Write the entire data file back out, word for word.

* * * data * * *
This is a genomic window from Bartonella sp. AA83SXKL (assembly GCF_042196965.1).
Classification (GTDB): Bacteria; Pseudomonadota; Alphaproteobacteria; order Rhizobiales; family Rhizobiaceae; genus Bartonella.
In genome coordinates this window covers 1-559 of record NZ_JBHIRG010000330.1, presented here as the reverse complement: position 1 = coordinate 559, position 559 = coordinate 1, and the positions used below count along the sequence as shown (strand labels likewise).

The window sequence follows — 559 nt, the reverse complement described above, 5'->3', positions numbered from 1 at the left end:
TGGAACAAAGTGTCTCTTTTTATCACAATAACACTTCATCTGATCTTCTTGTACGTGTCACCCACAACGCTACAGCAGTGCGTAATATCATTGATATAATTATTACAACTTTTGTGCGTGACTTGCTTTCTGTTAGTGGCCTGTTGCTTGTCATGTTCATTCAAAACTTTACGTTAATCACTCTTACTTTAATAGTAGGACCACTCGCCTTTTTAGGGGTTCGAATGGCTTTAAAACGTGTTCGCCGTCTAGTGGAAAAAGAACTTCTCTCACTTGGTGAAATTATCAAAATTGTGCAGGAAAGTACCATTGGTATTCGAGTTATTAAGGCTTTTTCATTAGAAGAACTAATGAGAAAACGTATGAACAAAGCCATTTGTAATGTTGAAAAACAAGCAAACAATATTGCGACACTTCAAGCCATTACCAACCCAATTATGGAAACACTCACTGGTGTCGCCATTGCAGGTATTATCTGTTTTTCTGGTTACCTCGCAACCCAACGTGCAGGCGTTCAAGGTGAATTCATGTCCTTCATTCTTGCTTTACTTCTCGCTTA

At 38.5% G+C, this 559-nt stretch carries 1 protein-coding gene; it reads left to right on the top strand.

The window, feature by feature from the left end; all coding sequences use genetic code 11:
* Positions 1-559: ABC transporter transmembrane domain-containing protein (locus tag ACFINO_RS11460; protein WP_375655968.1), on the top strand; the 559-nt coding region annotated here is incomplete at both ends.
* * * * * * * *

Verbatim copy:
This is a genomic window from Bartonella sp. AA83SXKL (assembly GCF_042196965.1).
Classification (GTDB): Bacteria; Pseudomonadota; Alphaproteobacteria; order Rhizobiales; family Rhizobiaceae; genus Bartonella.
In genome coordinates this window covers 1-559 of record NZ_JBHIRG010000330.1, presented here as the reverse complement: position 1 = coordinate 559, position 559 = coordinate 1, and the positions used below count along the sequence as shown (strand labels likewise).

The window sequence follows — 559 nt, the reverse complement described above, 5'->3', positions numbered from 1 at the left end:
TGGAACAAAGTGTCTCTTTTTATCACAATAACACTTCATCTGATCTTCTTGTACGTGTCACCCACAACGCTACAGCAGTGCGTAATATCATTGATATAATTATTACAACTTTTGTGCGTGACTTGCTTTCTGTTAGTGGCCTGTTGCTTGTCATGTTCATTCAAAACTTTACGTTAATCACTCTTACTTTAATAGTAGGACCACTCGCCTTTTTAGGGGTTCGAATGGCTTTAAAACGTGTTCGCCGTCTAGTGGAAAAAGAACTTCTCTCACTTGGTGAAATTATCAAAATTGTGCAGGAAAGTACCATTGGTATTCGAGTTATTAAGGCTTTTTCATTAGAAGAACTAATGAGAAAACGTATGAACAAAGCCATTTGTAATGTTGAAAAACAAGCAAACAATATTGCGACACTTCAAGCCATTACCAACCCAATTATGGAAACACTCACTGGTGTCGCCATTGCAGGTATTATCTGTTTTTCTGGTTACCTCGCAACCCAACGTGCAGGCGTTCAAGGTGAATTCATGTCCTTCATTCTTGCTTTACTTCTCGCTTA

At 38.5% G+C, this 559-nt stretch carries 1 protein-coding gene; it reads left to right on the top strand.

The window, feature by feature from the left end; all coding sequences use genetic code 11:
* Positions 1-559: ABC transporter transmembrane domain-containing protein (locus tag ACFINO_RS11460; protein WP_375655968.1), on the top strand; the 559-nt coding region annotated here is incomplete at both ends.